My friend Kate recently asked what I thought about the fact that her granddaughter drinks a lot of soymilk. I said I thought it was great!
There are plenty of reasons—mostly from ethical and environmental standpoints—to avoid cow’s milk. Whether there are important health risks associated with dairy consumption is still a question of debate. But there is little to suggest that dairy has any protective benefits that you can’t get elsewhere. Soy, on the other hand, may have some unique and long-lasting benefits for young girls.
Interest in a cancer-protective effect of soyfoods comes, in part, from the fact that breast cancer is much lower in Japan, where soyfoods are commonly consumed, than in western countries. Scientists have been speculating for decades that the anti-estrogen effects of isoflavones—compounds that are unique to soyfoods—are responsible for this difference.
Unfortunately, there is no clear consensus that adding soyfoods to your diet in adulthood will lower cancer risk. But some very interesting studies suggest that when young girls consume soyfoods, their risk for breast cancer later in life is much lower.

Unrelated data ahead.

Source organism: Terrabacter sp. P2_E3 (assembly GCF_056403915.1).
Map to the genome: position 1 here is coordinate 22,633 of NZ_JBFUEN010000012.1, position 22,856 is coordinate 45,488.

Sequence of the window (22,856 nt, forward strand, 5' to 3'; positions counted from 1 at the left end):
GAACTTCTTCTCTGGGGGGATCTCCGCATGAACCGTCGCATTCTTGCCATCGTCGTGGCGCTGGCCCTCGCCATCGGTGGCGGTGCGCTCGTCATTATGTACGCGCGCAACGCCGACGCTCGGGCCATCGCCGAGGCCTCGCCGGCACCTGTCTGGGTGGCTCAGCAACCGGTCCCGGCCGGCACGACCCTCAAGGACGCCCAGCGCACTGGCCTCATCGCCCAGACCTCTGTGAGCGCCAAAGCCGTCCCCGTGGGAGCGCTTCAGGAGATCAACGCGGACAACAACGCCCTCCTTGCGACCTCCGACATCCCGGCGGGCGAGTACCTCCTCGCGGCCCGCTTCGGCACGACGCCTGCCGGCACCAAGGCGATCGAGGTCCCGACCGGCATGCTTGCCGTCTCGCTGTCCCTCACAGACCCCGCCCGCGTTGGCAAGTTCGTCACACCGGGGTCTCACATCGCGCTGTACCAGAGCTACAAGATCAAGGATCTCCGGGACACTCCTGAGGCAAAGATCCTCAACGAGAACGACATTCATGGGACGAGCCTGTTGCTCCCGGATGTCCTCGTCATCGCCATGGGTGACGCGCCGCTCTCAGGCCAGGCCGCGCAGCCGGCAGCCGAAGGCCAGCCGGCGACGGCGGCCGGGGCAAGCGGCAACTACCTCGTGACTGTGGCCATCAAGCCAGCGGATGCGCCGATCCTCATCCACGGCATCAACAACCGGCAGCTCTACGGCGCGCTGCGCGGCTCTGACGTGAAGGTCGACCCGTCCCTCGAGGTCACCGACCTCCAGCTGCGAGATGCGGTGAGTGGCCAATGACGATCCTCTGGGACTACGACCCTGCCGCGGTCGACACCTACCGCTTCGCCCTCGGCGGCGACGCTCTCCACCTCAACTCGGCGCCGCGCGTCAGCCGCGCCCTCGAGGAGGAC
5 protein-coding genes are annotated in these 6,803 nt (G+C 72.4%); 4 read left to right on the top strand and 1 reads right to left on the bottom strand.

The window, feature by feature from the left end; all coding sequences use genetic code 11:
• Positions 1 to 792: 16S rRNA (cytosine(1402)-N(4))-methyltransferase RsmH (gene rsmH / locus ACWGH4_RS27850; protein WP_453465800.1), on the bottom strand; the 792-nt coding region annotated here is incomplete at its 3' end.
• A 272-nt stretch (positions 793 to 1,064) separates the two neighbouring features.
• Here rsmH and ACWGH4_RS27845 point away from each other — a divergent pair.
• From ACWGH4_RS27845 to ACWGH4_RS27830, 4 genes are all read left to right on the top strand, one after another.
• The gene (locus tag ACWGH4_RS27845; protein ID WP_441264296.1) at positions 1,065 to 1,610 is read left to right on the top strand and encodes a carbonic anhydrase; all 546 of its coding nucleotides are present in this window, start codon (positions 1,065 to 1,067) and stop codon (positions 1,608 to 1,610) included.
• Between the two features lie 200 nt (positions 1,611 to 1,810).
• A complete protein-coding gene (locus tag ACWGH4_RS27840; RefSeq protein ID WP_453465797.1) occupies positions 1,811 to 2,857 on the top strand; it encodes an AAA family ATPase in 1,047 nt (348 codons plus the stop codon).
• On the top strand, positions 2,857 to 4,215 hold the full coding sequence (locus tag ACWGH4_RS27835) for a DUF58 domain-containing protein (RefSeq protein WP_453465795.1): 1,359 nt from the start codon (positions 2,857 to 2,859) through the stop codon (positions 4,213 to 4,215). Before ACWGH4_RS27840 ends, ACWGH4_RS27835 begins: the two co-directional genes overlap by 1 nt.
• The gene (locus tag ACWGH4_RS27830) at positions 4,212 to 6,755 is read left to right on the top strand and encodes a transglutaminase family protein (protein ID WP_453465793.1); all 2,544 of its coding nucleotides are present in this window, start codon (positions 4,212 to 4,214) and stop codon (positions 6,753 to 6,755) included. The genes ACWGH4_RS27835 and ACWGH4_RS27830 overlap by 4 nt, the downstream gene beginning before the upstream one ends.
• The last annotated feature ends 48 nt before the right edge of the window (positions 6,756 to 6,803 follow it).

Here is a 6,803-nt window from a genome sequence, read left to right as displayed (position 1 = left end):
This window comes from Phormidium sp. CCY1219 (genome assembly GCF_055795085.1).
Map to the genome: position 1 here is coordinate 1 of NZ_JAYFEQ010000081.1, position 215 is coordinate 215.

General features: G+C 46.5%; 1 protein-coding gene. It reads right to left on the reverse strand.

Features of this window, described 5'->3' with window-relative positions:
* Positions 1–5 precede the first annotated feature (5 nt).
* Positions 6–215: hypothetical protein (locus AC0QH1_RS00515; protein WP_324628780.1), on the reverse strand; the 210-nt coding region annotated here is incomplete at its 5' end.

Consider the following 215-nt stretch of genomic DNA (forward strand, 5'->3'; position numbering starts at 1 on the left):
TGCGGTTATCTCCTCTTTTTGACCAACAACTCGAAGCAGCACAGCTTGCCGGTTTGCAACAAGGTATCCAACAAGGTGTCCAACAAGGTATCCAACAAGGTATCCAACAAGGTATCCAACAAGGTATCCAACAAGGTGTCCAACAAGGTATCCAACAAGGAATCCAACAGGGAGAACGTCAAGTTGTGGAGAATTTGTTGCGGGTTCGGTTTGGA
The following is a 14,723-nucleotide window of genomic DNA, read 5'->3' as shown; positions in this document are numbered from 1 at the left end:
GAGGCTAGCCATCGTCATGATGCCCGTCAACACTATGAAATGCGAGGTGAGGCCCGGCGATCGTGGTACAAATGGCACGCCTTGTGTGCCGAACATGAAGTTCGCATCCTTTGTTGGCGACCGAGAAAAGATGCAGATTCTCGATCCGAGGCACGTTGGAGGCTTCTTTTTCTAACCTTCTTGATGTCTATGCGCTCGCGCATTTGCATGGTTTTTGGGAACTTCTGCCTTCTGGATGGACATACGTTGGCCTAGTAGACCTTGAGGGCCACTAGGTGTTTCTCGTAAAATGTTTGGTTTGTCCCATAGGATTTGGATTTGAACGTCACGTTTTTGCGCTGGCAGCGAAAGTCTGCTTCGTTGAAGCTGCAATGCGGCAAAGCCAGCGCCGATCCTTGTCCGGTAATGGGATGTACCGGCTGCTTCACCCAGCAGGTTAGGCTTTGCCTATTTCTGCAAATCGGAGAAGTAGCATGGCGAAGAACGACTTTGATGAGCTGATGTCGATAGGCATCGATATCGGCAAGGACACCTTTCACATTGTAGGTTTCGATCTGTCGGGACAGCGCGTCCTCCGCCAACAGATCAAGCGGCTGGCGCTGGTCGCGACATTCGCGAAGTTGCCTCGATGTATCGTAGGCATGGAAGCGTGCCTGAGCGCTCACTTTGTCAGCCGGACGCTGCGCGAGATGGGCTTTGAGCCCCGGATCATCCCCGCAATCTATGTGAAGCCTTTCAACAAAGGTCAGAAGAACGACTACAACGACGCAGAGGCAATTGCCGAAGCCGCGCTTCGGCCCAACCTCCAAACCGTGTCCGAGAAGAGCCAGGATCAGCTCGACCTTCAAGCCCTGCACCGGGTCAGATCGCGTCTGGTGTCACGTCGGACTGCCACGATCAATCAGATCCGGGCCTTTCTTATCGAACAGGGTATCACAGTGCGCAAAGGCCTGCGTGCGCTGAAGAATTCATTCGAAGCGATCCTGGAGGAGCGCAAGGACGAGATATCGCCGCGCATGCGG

A National Cancer Institute study found that risk for breast cancer was 58% lower for women who had consumed soyfoods between the ages of 5 and 11 years. A study in China—where soy consumption differs greatly across different regions—had a similar result. Consuming soy between the ages of 13 and 15 was associated with a 49% reduction in breast cancer risk.
Why soy might provide this long term protection isn’t known, but it may have something to do with effects of isoflavones on breast tissue during development. And according to the data, as little as one serving of soy per day might be protective.
While the studies aren’t conclusive, it clearly makes sense for young girls to consume soyfoods that are rich in isoflavones. Best choices are tofu, tempeh and soymilk (many commercial soy burgers are not rich in isoflavones). Soymilk is probably the easiest food to include in a child’s diet. Choose a brand that is fortified with calcium and vitamin D, and use it just as you would cow’s milk–over cereal, in baking, and in milk shakes.